I started a new business and AI wrote the business plan

OpenAI GPT-2 text generator (Talk to Transformer) wrote my business plan

AI employees are already fairly prevalent around us. Chatbot customer service reps, content recommendation algorithms, spam filters – they are literally doing the jobs that would take tens of millions of people to do. We don’t get mad at Google for using AI spam filters, for the same reason we don’t get mad at Ford for making engines that do the jobs of millions of horses. But what about AI writers? Will text generators such as Talk to Transformer and GPT-2 by OpenAI change this AI employee conundrum?

That’s why I tested the value of an AI employee in the writer role.

My Cofounder, Talk to Transformer 

In the past, I’ve played around with Talk to Transformer (the text generator created on OpenAI GPT-2) for fun. Mostly my experiments consisted of making funny one-liners. But I’d never thought about actually working with the tool to string together a larger piece of writing.

So I momentarily hired Talk to Transformer to help me write a business plan. And this is what it created:

Honestly, I’m pretty proud of the resulting business plan (which you can view here). Most text generators are not going to be this succinct and coherent. With a little polish and editing from me it could actually be an executive summary.

I’m doubtful that Talk to Transformer will be stealing any copywriting positions anytime soon. More than likely, we’ll see a greater emergence of text generators like Quill Engage. These are NLGs which are good at writing very specific, formulaic writing. Quill’s specialty is creating website analytics reports.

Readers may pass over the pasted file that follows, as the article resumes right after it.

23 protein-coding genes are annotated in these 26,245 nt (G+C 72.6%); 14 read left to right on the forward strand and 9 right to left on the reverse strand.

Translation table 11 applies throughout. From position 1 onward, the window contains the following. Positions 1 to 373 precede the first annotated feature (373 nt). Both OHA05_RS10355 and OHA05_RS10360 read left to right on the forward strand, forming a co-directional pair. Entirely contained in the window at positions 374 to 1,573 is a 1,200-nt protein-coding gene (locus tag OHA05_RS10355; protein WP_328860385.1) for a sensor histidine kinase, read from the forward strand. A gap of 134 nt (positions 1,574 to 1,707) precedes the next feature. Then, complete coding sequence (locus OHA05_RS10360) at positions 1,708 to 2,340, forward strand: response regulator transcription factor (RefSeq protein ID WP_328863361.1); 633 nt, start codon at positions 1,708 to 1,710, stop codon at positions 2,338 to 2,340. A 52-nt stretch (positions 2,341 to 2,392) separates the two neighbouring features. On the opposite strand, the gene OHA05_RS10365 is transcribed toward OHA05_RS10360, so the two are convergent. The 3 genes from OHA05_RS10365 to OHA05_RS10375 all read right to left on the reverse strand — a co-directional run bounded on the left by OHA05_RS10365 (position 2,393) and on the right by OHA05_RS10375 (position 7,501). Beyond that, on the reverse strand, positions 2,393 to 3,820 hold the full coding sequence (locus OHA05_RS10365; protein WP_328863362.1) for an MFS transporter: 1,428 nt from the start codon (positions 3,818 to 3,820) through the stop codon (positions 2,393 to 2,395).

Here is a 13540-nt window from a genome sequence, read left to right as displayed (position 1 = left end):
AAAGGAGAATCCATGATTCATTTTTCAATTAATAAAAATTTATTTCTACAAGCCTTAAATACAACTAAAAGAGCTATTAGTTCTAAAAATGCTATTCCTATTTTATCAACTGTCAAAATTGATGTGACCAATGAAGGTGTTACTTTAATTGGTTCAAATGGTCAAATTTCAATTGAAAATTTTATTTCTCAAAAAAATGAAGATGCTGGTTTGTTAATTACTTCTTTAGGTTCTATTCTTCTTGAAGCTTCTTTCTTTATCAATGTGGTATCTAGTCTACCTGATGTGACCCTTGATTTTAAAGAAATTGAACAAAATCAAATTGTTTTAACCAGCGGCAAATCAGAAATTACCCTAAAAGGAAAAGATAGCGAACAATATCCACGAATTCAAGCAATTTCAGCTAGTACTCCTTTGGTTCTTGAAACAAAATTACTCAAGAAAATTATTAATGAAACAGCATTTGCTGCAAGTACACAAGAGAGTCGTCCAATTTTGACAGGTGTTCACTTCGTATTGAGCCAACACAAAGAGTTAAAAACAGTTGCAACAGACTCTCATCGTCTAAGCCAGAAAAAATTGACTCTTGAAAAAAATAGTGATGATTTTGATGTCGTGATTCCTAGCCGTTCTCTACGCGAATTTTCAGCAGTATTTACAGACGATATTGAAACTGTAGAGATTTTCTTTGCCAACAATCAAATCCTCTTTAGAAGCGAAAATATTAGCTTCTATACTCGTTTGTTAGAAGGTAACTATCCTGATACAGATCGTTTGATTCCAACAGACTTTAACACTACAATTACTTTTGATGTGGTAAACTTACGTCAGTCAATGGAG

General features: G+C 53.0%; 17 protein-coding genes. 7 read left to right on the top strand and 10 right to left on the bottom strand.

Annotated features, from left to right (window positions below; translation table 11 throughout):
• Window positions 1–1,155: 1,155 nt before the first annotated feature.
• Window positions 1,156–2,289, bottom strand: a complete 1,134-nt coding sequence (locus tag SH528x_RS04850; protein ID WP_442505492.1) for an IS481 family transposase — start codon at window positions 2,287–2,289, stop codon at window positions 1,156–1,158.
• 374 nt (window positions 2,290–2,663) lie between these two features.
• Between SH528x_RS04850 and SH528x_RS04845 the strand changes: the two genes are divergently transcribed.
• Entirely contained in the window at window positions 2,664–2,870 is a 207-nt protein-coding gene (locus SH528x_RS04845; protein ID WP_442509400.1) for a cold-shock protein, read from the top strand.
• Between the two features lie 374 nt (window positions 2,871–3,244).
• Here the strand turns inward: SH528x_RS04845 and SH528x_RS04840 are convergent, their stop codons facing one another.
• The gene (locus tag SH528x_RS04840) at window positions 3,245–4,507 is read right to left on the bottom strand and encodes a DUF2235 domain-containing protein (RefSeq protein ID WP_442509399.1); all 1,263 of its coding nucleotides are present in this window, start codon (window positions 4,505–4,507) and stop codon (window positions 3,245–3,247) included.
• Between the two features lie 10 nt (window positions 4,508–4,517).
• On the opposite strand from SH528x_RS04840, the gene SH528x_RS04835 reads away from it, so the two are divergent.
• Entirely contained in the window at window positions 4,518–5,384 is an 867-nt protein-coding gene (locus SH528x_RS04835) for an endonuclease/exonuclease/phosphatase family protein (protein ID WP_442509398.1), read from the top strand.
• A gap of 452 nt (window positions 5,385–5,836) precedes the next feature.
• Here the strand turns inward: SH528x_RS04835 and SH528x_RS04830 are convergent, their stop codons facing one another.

However, I’m not actually putting the AI writer out of the realm of possibility because GPT-2 is hiding some power.

What is GPT-2 from OpenAI?

Talk to Transformer is a tool created on the back of a generative language model called GPT-2, created by OpenAI (Elon Musk and Sam Altman are the cofounders).

Natural language generation essentially is a statistical / probabilistic art. It uses probability to guess the next word in a sentence based on context and previous knowledge (data). And then they record that prediction one word at a time to build a sentence. They don’t understand the words’ meaning. Instead, they just objectively predicting the next word.

Natural language generation is kind of like you trying to guess a cake recipe by hearing just a couple of the ingredients.

If I tell you that the recipe has 2 cups of flour and 1 cup of cocoa powder, then you can figure out the rest of the ingredients for this chocolate cake because there is generally a standard and common ratio with baking powder, sugar, salt, etc. Yes, you’ll end up with a very basic cake with very little nuance. But that’s all the context you have.

If, however, I were to tell you that recipe has ½ cup of sour cream and ¾ cup of lime juice, then you can guess it’s going to be a key lime pie and take it that direction.

NLG operates very similarly. Depending on what you prompt it with, that’s the direction it’ll go in creating. Generally, it will lack nuance because it’s predicting based on probability. And the most probable result is also the most common/average. More about this conundrum in creative AI here.

What sets the GPT-2 algorithm apart is the way they designed the algorithm and the quantity of data analyzed. OpenAI trained GPT-2 simply to predict the next word in 40GB of Internet text (roughly 8 million web pages).

It wasn’t given a bunch of english rules to follow. It’s a simple formula with fantastic results. They refused to release it because the algorithm is “too dangerous for the public”.

Instead, OpenAI has released small and medium-sized versions of the language model for developers to play around with. One of those developers is Adam King who created Talk to Transformer which uses the medium-size version of GPT-2.


Can you imagine the abilities of the large GPT-2 model? Only time will tell.

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